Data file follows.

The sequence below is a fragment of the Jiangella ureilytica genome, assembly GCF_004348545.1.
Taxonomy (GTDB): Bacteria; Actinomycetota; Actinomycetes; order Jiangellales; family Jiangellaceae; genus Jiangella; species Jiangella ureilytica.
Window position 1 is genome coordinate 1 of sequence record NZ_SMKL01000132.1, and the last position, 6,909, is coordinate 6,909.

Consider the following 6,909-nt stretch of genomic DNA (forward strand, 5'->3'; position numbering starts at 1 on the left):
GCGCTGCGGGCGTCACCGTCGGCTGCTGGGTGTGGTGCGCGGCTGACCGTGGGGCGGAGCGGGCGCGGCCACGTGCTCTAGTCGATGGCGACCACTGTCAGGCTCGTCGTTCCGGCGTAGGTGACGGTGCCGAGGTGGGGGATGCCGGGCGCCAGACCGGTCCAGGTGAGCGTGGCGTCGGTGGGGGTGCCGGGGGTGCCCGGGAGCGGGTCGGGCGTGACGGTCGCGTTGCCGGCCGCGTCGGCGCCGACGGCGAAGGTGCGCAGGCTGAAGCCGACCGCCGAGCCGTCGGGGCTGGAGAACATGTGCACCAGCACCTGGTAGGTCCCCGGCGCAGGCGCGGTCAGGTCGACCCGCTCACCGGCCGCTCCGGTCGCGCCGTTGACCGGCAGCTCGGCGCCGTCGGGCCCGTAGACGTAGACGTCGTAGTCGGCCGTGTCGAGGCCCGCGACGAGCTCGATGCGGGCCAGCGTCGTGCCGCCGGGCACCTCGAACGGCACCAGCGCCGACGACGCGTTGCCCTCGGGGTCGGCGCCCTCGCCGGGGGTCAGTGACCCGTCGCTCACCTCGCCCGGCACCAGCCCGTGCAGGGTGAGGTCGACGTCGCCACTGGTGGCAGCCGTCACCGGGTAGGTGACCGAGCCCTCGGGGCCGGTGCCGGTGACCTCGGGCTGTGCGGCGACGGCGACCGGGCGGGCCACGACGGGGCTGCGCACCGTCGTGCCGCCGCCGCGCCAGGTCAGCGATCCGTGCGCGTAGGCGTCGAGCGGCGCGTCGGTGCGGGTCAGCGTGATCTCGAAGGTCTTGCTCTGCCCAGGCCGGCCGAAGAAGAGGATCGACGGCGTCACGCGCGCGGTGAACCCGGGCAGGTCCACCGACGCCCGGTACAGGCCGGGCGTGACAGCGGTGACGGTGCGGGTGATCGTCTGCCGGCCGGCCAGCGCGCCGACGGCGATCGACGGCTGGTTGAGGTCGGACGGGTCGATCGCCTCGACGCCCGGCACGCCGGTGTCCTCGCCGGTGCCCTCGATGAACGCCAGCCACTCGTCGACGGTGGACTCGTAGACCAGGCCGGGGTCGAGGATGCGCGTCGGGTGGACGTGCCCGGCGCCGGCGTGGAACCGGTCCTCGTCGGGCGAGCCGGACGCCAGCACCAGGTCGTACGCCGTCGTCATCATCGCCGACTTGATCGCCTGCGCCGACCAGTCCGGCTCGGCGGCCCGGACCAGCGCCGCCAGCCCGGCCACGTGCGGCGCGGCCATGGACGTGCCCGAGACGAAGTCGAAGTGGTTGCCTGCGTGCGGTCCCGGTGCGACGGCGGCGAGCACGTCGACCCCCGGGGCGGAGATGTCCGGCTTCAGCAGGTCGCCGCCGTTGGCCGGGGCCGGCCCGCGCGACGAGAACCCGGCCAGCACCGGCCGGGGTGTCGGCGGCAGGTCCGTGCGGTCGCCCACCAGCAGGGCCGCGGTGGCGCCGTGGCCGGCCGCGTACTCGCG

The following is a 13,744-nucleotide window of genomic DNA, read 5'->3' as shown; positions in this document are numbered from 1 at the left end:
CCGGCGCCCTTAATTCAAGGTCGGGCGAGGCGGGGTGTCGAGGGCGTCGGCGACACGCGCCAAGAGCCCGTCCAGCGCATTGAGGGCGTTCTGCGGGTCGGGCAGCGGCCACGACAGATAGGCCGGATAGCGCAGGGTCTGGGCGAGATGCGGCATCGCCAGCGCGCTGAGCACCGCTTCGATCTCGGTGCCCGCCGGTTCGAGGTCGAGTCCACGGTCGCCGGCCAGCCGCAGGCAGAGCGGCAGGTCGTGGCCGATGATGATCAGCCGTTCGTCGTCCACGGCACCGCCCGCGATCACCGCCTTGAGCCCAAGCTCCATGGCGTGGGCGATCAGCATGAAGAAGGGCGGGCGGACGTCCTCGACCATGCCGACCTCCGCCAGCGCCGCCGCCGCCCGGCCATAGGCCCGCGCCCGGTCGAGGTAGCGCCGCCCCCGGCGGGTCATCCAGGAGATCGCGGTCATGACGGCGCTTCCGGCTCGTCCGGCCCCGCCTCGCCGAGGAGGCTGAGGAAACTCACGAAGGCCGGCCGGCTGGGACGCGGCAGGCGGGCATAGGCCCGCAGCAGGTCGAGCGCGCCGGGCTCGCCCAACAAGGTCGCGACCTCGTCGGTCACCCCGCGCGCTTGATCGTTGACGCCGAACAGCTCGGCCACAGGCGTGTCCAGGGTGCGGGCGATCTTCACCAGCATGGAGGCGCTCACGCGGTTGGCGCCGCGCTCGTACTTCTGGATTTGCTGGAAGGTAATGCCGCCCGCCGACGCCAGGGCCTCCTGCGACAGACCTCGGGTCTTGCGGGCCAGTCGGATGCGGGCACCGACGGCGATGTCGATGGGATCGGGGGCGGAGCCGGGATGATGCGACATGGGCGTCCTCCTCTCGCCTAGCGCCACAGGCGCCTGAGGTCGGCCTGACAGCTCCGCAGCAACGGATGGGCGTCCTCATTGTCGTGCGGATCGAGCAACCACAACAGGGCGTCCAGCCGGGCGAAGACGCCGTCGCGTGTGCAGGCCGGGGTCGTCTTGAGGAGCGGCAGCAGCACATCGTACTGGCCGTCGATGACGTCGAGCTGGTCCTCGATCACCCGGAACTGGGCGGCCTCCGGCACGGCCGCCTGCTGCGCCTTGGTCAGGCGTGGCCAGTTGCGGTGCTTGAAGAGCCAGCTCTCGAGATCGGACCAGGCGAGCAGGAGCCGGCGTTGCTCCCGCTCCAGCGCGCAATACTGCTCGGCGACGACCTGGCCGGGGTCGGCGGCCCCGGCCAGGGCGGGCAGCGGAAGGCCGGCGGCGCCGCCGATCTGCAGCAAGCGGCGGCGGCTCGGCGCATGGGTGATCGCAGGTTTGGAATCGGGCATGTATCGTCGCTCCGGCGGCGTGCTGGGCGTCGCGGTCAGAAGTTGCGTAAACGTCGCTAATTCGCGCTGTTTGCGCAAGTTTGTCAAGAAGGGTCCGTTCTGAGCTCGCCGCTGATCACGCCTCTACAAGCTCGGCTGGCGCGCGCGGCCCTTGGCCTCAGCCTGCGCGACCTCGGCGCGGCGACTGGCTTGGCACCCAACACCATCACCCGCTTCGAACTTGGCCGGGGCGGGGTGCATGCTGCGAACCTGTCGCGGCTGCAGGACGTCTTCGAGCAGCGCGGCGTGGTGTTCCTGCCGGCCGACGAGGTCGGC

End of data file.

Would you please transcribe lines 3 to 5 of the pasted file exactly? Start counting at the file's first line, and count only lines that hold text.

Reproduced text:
Window position 1 is genome coordinate 1 of sequence record NZ_SMKL01000132.1, and the last position, 6,909, is coordinate 6,909.

Consider the following 6,909-nt stretch of genomic DNA (forward strand, 5'->3'; position numbering starts at 1 on the left):
GCGCTGCGGGCGTCACCGTCGGCTGCTGGGTGTGGTGCGCGGCTGACCGTGGGGCGGAGCGGGCGCGGCCACGTGCTCTAGTCGATGGCGACCACTGTCAGGCTCGTCGTTCCGGCGTAGGTGACGGTGCCGAGGTGGGGGATGCCGGGCGCCAGACCGGTCCAGGTGAGCGTGGCGTCGGTGGGGGTGCCGGGGGTGCCCGGGAGCGGGTCGGGCGTGACGGTCGCGTTGCCGGCCGCGTCGGCGCCGACGGCGAAGGTGCGCAGGCTGAAGCCGACCGCCGAGCCGTCGGGGCTGGAGAACATGTGCACCAGCACCTGGTAGGTCCCCGGCGCAGGCGCGGTCAGGTCGACCCGCTCACCGGCCGCTCCGGTCGCGCCGTTGACCGGCAGCTCGGCGCCGTCGGGCCCGTAGACGTAGACGTCGTAGTCGGCCGTGTCGAGGCCCGCGACGAGCTCGATGCGGGCCAGCGTCGTGCCGCCGGGCACCTCGAACGGCACCAGCGCCGACGACGCGTTGCCCTCGGGGTCGGCGCCCTCGCCGGGGGTCAGTGACCCGTCGCTCACCTCGCCCGGCACCAGCCCGTGCAGGGTGAGGTCGACGTCGCCACTGGTGGCAGCCGTCACCGGGTAGGTGACCGAGCCCTCGGGGCCGGTGCCGGTGACCTCGGGCTGTGCGGCGACGGCGACCGGGCGGGCCACGACGGGGCTGCGCACCGTCGTGCCGCCGCCGCGCCAGGTCAGCGATCCGTGCGCGTAGGCGTCGAGCGGCGCGTCGGTGCGGGTCAGCGTGATCTCGAAGGTCTTGCTCTGCCCAGGCCGGCCGAAGAAGAGGATCGACGGCGTCACGCGCGCGGTGAACCCGGGCAGGTCCACCGACGCCCGGTACAGGCCGGGCGTGACAGCGGTGACGGTGCGGGTGATCGTCTGCCGGCCGGCCAGCGCGCCGACGGCGATCGACGGCTGGTTGAGGTCGGACGGGTCGATCGCCTCGACGCCCGGCACGCCGGTGTCCTCGCCGGTGCCCTCGATGAACGCCAGCCACTCGTCGACGGTGGACTCGTAGACCAGGCCGGGGTCGAGGATGCGCGTCGGGTGGACGTGCCCGGCGCCGGCGTGGAACCGGTCCTCGTCGGGCGAGCCGGACGCCAGCACCAGGTCGTACGCCGTCGTCATCATCGCCGACTTGATCGCCTGCGCCGACCAGTCCGGCTCGGCGGCCCGGACCAGCGCCGCCAGCCCGGCCACGTGCGGCGCGGCCATGGACGTGCCCGAGACGAAGTCGAAGTGGTTGCCTGCGTGCGGTCCCGGTGCGACGGCGGCGAGCACGTCGACCCCCGGGGCGGAGATGTCCGGCTTCAGCAGGTCGCCGCCGTTGGCCGGGGCCGGCCCGCGCGACGAGAACCCGGCCAGCACCGGCCGGGGTGTCGGCGGCAGGTCCGTGCGGTCGCCCACCAGCAGGGCCGCGGTGGCGCCGTGGCCGGCCGCGTACTCGCG